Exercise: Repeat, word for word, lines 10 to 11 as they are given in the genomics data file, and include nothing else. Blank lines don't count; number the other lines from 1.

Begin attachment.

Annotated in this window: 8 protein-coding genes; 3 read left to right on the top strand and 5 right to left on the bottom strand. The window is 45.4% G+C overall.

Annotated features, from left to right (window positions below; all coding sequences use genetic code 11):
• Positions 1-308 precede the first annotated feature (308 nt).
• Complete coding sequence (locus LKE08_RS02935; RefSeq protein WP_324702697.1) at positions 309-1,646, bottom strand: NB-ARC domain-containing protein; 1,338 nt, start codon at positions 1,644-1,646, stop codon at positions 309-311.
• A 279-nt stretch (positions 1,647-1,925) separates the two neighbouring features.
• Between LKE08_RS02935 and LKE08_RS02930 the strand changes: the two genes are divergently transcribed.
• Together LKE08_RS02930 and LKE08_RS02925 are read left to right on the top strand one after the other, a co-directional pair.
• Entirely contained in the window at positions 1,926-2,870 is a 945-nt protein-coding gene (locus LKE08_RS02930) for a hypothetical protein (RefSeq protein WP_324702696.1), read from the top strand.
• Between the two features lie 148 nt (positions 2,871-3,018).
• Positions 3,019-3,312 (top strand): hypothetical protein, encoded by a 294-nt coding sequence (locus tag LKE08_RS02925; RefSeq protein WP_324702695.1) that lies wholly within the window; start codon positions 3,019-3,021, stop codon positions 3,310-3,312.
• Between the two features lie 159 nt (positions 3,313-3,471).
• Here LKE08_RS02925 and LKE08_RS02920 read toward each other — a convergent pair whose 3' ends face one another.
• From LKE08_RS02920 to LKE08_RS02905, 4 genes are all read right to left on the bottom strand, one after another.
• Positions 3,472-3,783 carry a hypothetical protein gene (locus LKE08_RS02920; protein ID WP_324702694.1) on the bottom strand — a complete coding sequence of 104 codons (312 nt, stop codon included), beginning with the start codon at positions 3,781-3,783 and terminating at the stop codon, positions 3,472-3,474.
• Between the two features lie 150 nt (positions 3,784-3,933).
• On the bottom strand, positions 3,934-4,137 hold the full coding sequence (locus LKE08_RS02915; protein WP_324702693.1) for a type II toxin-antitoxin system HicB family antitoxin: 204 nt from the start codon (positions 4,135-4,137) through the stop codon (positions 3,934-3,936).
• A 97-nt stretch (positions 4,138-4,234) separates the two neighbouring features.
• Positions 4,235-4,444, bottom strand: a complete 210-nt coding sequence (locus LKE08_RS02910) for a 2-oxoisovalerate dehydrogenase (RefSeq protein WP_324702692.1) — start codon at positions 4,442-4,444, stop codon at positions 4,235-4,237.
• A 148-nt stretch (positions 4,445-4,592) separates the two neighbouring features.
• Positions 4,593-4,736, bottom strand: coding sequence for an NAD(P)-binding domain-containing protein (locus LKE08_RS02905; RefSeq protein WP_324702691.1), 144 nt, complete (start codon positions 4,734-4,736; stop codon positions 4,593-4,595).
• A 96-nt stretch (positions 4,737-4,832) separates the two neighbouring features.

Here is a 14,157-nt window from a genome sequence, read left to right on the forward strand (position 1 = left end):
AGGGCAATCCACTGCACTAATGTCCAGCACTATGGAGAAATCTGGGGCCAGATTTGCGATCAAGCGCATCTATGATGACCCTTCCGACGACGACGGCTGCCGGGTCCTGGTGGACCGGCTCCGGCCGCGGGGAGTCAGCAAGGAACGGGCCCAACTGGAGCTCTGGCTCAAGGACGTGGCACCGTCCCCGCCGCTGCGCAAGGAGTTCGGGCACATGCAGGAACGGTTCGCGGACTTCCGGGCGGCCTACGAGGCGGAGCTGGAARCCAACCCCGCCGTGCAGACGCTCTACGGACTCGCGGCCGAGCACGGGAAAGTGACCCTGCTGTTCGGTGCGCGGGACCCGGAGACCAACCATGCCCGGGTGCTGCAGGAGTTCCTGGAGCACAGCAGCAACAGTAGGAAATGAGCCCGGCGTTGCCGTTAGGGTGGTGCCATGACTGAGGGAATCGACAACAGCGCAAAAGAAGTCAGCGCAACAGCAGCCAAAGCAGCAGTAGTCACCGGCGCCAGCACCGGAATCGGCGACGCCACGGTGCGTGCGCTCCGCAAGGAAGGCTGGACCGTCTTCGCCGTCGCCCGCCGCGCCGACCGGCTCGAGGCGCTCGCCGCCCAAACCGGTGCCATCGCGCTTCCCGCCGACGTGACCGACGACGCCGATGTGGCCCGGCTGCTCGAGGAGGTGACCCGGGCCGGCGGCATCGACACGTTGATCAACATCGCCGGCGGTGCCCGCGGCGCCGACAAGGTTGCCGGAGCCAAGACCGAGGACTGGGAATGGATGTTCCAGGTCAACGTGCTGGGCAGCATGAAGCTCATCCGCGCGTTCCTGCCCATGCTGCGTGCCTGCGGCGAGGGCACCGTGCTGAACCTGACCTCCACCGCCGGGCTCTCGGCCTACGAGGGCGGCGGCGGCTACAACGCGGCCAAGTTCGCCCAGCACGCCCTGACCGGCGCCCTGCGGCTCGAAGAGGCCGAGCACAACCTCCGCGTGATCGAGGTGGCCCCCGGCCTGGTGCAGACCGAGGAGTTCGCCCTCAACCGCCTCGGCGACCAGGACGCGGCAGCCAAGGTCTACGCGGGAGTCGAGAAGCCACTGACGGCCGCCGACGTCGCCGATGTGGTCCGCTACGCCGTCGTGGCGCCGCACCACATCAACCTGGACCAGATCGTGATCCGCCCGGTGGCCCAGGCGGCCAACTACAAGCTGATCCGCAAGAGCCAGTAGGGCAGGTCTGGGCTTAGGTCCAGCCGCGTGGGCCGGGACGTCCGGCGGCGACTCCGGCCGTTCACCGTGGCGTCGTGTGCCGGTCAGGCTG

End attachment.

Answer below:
• Positions 3,019-3,312 (top strand): hypothetical protein, encoded by a 294-nt coding sequence (locus tag LKE08_RS02925; RefSeq protein WP_324702695.1) that lies wholly within the window; start codon positions 3,019-3,021, stop codon positions 3,310-3,312.
• Between the two features lie 159 nt (positions 3,313-3,471).